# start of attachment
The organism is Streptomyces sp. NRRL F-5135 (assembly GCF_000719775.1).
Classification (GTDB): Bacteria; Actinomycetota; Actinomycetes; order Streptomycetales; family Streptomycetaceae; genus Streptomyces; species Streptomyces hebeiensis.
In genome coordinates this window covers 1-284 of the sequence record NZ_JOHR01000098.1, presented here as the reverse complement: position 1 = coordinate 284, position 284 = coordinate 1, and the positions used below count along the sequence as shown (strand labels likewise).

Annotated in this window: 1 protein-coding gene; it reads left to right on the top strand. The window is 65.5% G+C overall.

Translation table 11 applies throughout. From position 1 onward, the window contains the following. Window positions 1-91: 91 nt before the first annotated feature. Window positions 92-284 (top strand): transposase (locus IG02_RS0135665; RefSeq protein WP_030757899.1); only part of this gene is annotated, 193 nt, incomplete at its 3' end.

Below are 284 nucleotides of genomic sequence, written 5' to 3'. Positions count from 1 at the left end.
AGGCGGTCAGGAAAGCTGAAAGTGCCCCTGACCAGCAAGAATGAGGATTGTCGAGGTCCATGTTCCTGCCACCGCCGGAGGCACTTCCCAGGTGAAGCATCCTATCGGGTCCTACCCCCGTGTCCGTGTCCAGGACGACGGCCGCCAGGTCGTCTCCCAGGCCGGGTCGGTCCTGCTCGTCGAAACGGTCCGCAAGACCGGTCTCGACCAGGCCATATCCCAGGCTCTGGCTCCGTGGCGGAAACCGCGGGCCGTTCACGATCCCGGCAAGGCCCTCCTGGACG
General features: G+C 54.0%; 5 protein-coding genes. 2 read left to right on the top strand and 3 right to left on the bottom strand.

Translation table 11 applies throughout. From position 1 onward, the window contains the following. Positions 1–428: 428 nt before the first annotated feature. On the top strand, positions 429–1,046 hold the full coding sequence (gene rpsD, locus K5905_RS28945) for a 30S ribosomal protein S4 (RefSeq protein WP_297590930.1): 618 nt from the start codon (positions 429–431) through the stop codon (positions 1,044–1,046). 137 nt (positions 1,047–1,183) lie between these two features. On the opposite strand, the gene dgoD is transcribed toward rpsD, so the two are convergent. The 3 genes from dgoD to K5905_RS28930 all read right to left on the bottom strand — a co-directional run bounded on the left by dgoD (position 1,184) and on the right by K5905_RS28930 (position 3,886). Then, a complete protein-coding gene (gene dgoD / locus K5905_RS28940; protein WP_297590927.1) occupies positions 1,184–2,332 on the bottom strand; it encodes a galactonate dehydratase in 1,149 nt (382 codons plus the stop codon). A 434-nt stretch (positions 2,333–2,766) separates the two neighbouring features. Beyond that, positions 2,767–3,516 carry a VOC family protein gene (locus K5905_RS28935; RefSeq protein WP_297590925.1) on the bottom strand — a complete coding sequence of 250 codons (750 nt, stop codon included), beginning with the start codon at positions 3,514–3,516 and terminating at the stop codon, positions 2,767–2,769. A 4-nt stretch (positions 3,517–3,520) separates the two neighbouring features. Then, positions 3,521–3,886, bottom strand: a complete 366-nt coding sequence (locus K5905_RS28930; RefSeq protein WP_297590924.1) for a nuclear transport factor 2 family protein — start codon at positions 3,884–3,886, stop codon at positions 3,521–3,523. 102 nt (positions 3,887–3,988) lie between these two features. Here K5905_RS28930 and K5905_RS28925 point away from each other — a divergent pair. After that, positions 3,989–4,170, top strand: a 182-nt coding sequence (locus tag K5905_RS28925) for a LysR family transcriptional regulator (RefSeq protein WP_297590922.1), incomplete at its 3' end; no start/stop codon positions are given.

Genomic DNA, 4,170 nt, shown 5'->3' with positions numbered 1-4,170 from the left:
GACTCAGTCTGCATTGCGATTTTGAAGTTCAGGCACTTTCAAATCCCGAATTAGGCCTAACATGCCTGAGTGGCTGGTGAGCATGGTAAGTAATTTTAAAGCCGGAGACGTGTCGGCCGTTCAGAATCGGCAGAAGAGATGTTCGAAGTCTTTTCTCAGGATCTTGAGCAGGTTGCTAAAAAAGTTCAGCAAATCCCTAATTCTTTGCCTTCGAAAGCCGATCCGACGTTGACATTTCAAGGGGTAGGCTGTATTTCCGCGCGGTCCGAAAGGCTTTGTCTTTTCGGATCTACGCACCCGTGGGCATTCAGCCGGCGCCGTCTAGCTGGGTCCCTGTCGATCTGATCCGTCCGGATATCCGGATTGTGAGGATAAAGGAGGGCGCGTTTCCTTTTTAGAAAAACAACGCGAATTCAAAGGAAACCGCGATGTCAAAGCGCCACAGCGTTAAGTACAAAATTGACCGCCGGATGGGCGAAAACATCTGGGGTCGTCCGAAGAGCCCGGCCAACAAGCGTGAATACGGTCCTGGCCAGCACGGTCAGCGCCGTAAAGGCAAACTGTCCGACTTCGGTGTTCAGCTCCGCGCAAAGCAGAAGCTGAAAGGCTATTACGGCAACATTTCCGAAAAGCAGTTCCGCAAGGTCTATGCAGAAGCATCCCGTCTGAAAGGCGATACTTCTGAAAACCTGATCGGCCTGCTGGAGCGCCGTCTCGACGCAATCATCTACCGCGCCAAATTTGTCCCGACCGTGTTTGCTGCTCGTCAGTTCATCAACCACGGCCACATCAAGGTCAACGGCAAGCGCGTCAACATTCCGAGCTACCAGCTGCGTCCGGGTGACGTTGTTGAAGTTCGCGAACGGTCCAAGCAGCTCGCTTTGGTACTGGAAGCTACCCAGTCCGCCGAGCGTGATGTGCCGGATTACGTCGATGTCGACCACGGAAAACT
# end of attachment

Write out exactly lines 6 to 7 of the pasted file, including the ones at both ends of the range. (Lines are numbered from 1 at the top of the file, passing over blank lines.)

Below are 284 nucleotides of genomic sequence, written 5' to 3'. Positions count from 1 at the left end.
AGGCGGTCAGGAAAGCTGAAAGTGCCCCTGACCAGCAAGAATGAGGATTGTCGAGGTCCATGTTCCTGCCACCGCCGGAGGCACTTCCCAGGTGAAGCATCCTATCGGGTCCTACCCCCGTGTCCGTGTCCAGGACGACGGCCGCCAGGTCGTCTCCCAGGCCGGGTCGGTCCTGCTCGTCGAAACGGTCCGCAAGACCGGTCTCGACCAGGCCATATCCCAGGCTCTGGCTCCGTGGCGGAAACCGCGGGCCGTTCACGATCCCGGCAAGGCCCTCCTGGACG